Cody Bellinger is into his sixth MLB season for the Los Angeles Dodgers, and few players have proven themselves to be more inconsistent from a fantasy perspective year over year. In Bellinger’s first three seasons, he looked like he could become one of the best hitters in baseball. He consistently stole ten bases or more in those three seasons, he hit over .300 in one season, he averaged 37 home runs per season in those first three years and he won the NL MVP in 2019. Then in his fourth season (2020), things somehow seemed to start to unravel a little bit for him. We are going to explore what has changed, what has been consistent, and what we should expect from Bellinger moving forward.




Launch Angle and Fly Ball Rates

For any batter to be successful over a long period of time, being consistent is paramount. Let’s take a look at Bellinger’s underlying numbers and see what he has kept consistent. First, let's look at his launch angle. Bellinger has always been a player known for his uppercut swing. In his rookie season, Bellinger had an average launch angle of 17.5 degrees. This launch angle leads to him putting the ball in the air 47.5 percent of the time and an infield flyball rate of 8.4 percent. When we look at his NL MVP season in 2019, we saw a similar launch angle at 17.9 degrees, but a slightly toned down flyball percentage at 42.4 percent and a similar infield flyball rate of 8.9 percent, and finally if we look at his disastrous 2021 season, he a launch angle of 22.2 percent, which lead to him putting the ball in the air 47.5 percent of the time and a disastrous 14.2 percent infield fly ball rate. 

In these numbers, we see little change between his rookie season, and his MVP season just 3 years later, but in 2021 we saw the launch angle change, by nearly five percent, which not only increased his flyball rate, but it also blew up his infield fly ball rate leading to one in six balls he hit being an easy out in the infield. If you’re anything like me visualizing things like launch angles can be difficult, so if you look at the image below you can see the change. Bellinger as previously noted already had a swing that put the ball in the air but his increased launch angle only pushed that further.


The Statcast Numbers

Now that we have explored Bellinger’s launch angle, let’s take a look at some of his Statcast numbers to see how things like his exit velocity, barrel percentage, hard-hit percentage and plate discipline have changed as well.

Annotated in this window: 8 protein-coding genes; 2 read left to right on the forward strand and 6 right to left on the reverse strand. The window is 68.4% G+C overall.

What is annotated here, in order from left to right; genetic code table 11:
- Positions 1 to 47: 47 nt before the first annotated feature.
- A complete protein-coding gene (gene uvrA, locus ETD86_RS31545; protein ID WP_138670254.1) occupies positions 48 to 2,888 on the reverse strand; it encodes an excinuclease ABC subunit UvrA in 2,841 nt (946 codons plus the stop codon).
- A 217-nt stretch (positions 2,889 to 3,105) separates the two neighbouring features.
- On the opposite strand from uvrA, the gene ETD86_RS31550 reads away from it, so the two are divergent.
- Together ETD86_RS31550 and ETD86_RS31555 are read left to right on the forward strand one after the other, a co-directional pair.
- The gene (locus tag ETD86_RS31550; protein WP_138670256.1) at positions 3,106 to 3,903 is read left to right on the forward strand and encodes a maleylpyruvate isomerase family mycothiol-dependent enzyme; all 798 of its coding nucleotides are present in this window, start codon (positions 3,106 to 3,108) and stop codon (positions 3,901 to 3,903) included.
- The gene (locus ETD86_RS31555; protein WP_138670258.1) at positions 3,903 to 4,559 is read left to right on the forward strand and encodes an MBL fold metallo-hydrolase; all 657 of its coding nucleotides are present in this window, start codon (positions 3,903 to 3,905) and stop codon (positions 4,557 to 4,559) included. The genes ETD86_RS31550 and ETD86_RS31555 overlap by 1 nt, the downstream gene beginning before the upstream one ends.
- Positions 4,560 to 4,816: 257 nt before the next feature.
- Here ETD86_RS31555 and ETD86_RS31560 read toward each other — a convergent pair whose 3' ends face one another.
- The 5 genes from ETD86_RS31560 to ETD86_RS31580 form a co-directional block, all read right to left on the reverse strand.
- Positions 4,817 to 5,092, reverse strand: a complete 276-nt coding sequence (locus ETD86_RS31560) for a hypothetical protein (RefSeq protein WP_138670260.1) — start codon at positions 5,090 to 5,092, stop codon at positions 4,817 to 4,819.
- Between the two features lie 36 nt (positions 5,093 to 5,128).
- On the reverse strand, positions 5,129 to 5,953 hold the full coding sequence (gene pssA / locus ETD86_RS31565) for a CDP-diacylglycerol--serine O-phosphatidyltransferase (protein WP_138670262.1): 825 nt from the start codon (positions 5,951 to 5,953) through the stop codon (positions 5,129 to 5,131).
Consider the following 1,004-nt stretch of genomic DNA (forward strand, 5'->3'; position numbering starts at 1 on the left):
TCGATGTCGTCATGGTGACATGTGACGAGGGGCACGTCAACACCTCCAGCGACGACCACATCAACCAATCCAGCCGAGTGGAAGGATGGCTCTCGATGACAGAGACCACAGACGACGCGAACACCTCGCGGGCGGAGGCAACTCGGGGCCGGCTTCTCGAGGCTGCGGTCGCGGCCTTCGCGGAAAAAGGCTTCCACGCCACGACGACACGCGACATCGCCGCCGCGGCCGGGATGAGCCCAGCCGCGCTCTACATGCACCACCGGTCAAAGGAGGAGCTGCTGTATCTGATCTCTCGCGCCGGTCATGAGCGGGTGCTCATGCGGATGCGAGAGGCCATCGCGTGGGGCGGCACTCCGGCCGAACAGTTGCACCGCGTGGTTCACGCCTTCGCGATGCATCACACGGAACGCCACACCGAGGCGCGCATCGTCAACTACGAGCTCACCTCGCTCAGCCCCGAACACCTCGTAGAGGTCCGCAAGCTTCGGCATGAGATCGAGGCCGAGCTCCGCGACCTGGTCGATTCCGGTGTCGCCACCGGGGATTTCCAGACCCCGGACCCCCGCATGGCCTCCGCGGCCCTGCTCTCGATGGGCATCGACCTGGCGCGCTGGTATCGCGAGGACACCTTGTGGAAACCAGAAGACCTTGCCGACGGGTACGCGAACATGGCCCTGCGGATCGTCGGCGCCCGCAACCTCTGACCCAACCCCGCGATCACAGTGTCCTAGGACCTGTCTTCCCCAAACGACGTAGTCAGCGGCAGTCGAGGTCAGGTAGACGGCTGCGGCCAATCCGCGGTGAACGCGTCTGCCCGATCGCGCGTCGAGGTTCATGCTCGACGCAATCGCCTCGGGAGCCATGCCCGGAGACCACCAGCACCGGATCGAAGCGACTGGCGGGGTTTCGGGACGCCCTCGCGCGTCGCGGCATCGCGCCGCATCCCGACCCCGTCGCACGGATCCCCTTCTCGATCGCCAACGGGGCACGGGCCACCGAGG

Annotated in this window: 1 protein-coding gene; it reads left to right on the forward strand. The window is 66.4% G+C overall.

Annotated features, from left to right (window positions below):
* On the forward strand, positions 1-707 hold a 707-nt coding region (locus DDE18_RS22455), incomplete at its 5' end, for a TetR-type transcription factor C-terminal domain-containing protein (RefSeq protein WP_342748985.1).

When we look at the graphics below we are seeing how Bellinger ranked across the league. The more red the bubble, the higher to the right the number will be which indicates the higher percentile of the league that he placed. To keep things consistent, we will continue to look at his 2017, 2019, and 2021 seasons.


In his 2017 rookie season, we see that Bellinger had elite average exit velocity, maximum exit velocity, hard-hit percentage, barrel percentage, walk percentage and chase rate. He struggled with his strikeouts, likely due to his high whiff percentage. In 2019, we saw improvement across the board, even his elite numbers improved, while his whiff percentage improved dramatically, and with that, his strikeout percentage decreased dramatically as well going from the 15th percentile to the 78th percentile. When 2021 came though all of that seemed to disappear. Literally, every number came down, and not by a little bit, but a lot, even his average exit velocity which has been elite in the previous seasons was now average and his previously elite barrel percentage went all the way down to being in the bottom third of the league. Certainly, his launch angle change has something to do with those stark changes as his swing change will make barreling the ball more difficult, which will then affect his exit velocities along with his other numbers.

What to expect moving forward

While it would be very safe to say that we would love to get 2019 Cody Bellinger back, who was elite across the board, or even the 2017 version who was still a top-end hitter. Being realistic, for Bellinger to get back to that place in his career, he needs to get this swing back to where it was then. 

The good news is that he has done it before, and he is just 26 years old, so you would like to imagine that he can still make those corrections and return to his previous elite level. The bad news is that swing changes can be very difficult to implement. They require a lot of repetition, and that can be difficult to do while you’re in the season due to the rigorous MLB schedule. 

If you roster him this season, I would wait and see. We have seen some of that old Bellinger come out, and if you have someone who comes to you and makes a good offer for him, it wouldn’t be a terrible idea to let someone else deal with his ups and downs. Especially when you consider he didn’t cost you much draft capital. In a dynasty league, I might be more skeptical, yes he is still young but there is a lot of uncertainty, the upside is very much there, but there are no guarantees that he ever gets back to something that resembles 2019.



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